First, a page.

Prerequisite:
EENG 303 Minimum Grade: D EENG 303 Minimum Grade: D
Concurrent:
EENG 304L
EENG 304L Electronics Design II Lab
1.00 credit
Three laboratory hours per week. Taken concurrently with EENG 304.
Concurrent:
EENG 304
EENG 311 Signals and Systems
4.00 credits
Signals and systems; types of signals; properties of systems; convolution integral; Fourier series; Fourier transform and applications; Laplace transform and applications; Sampling Theorem. Four lecture hours per week. EENG 202 and MATH 260 are co-requisites or pre-requisites for this course.
Prerequisite:
EENG 202 Minimum Grade: D and MATH 260 Minimum Grade: D
EENG 322 Probabilistic Mtds Elect Eng
3.00 credits
Introduction to probability; random variables; multiple random variables; elements of statistics; applications in electrical and computer engineering. Three lecture hours per week.
Prerequisite:
MATH 258 Minimum Grade: D and EENG 311 Minimum Grade: D
EENG 340 Intro Electric Power Engin
3.00 credits
Magnetic circuits; principles of electromechanical energy conversion; transformers; synchronous machines; three-phase induction machines; D.C. machines; transmission lines; power system modeling; power flow analysis. Three lecture hours per week.
Prerequisite:
EENG 202 Minimum Grade: D
Concurrent:
EENG 340L
EENG 340L Intro Electric Power Engin Lab
1.00 credit
Three hours of laboratory per week. Taken concurrently with EENG 340.
Concurrent:
EENG 340
EENG 391 Engineering Design
1.00 credit
Preparatory course for EENG 491 Senior Design Project. Fundamentals of the engineering design process fundamentals: project requirements analysis and specification, system design, detailed design, testing and written and oral presentations. Project management: tasks, schedules, budget, critical items and fall back options. Ethics and professionalism. One lecture hour per week.
Prerequisite:
EENG 202 Minimum Grade: D
EENG 401 Electronics III
3.00 credits
Physics and technology of semiconductor devices; Carrier transport phenomena; p-n junctions; Metal semiconductor junctions; Device operation based on junction physics; Process technologies; Some simulations using modern software. Three lecture hours per week.
Prerequisite:
EENG 304 Minimum Grade: D
EENG 402 Electromag Waves and Materials
3.00 credits
Continuation of EENG 301. Time varying fields; electromagnetic waves and transmission lines; metallic waveguides and resonators; principles of photonics; antennas. Three lectures hours per week.
Prerequisite:
EENG 301 Minimum Grade: D
EENG 403 Passive and Active Filter Dsgn
3.00 credits
Properties of network functions; properties and realizations of LC and RC driving point functions; passive realizations of transfer functions; Butterworth, Chebyshev, and Bessel filter approximations; design techniques for low-pass, high- pass, band-bass, and band-elimination filters. Basic building blocks for active filters; direct and cascade realizations approaches. Three lecture hours per week.
Prerequisite:
EENG 311 Minimum Grade: D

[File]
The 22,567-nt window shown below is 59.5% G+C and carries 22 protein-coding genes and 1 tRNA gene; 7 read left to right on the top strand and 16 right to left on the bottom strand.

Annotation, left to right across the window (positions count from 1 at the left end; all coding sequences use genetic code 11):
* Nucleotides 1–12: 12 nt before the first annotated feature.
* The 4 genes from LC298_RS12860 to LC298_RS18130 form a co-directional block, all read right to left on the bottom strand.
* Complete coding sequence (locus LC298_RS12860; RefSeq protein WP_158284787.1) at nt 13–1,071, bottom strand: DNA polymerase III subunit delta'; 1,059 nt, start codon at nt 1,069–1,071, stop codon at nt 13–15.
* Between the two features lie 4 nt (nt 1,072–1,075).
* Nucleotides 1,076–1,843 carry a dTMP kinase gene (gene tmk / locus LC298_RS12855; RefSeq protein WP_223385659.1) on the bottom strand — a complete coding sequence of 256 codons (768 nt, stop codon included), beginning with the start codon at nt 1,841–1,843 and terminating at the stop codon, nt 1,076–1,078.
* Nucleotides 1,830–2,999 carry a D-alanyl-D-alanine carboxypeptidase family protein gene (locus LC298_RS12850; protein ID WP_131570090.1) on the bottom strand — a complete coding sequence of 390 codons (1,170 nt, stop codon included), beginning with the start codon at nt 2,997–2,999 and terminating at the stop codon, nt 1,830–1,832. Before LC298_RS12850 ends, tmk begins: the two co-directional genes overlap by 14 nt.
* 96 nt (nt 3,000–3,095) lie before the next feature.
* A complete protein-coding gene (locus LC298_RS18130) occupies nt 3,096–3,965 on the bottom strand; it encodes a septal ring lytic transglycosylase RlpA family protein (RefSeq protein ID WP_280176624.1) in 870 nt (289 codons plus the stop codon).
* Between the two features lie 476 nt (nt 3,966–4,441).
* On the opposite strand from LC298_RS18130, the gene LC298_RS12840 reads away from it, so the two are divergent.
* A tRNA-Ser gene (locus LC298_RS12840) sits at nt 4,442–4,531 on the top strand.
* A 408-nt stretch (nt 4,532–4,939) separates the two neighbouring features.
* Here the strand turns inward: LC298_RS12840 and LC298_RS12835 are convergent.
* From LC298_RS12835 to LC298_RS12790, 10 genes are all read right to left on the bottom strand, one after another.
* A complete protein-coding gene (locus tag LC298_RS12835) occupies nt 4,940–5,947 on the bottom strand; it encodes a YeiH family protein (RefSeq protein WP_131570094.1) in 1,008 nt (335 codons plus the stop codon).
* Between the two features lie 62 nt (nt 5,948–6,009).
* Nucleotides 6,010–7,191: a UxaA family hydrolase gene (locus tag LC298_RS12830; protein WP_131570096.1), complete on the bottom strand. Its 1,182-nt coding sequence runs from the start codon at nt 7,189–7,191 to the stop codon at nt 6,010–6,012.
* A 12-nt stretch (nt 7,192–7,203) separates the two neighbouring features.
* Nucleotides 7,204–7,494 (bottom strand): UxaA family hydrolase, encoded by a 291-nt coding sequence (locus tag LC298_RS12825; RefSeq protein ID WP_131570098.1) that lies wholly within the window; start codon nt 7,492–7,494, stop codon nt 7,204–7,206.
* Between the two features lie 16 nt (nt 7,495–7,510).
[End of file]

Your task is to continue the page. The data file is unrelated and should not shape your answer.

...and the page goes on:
EENG 406 Intro to Integrated Circuit
3.00 credits
Structural design of digital integrated circuits in MOS technology; layout, design rules, fabrication techniques; use of computer automated design and simulation tools, and high-level description language. Three lecture hours per week. EENG 304 is a co-requisite or pre-requisite for this course.
Prerequisite:
EENG 304 Minimum Grade: D
EENG 411 Intro to Control Systems
3.00 credits
Analysis and design of linear closed-loop systems; stability; design based on root locus and root contours. A package of computer programs is used for homework and design problems. Three lectures hours per week.
Prerequisite:
EENG 303 Minimum Grade: D
Concurrent:
EENG 425
EENG 412 Digital Control Systems
3.00 credits
Classical and modern control system analysis and design techniques. Sampling; stability; frequency response; root locus; state variables in discrete time; controllability; observability; state variable feedback; pole placement and observers. A package of computer programs is used for homework and a design project. Three lecture hours per week.
Prerequisite:
EENG 411 Minimum Grade: D or MENG 411 Minimum Grade: D
EENG 413 Automation
2.00 credits
Use of programmable controllers to automate manufacturing processes and equipment; ladder logic and state based control languages; controller architecture and systems software; structured design using Grafcet; interactive graphic operator interface design; safety considerations; sensors and instrumentation; single loop controllers. Two lecture hours per week.
Prerequisite:
CPSC 121 Minimum Grade: D and (EENG 311 Minimum Grade: D or MENG 301 Minimum Grade: D)
EENG 413L Automation Lab
1.00 credit
Three laboratory hours per week. Taken concurrently with EENG 413 (ENSC413).
EENG 421 Intro Communication Systems
3.00 credits
Basic concepts in communication systems: correlation and power spectral density; pulse modulation; amplitude modulation; angle modulation; effects of noise. Three lecture hours per week.
Prerequisite:
EENG 311 Minimum Grade: D and EENG 322 Minimum Grade: D
EENG 422 Digital Communication Systems
3.00 credits
Statistical Communications: random processes; formatting and baseband transmissions; bandpass modulation and demodulation; communication link analysis; block and convolutional channel coding; modulation and coding tradeoffs. Three lecture hours per week.
Prerequisite:
EENG 421 Minimum Grade: D
EENG 424 Digital Signal Processing
3.00 credits
Discrete Fourier Transform and circular convolution; Fast Fourier Transform; use of windows in spectral estimation; filter approximations; design and realization of IIR and FIR digital filters; effects of finite word size; sampling rate conversion. Three lecture hours per week.
Prerequisite:
EENG 311 Minimum Grade: D
EENG 425 Communication-Control Lab
1.00 credit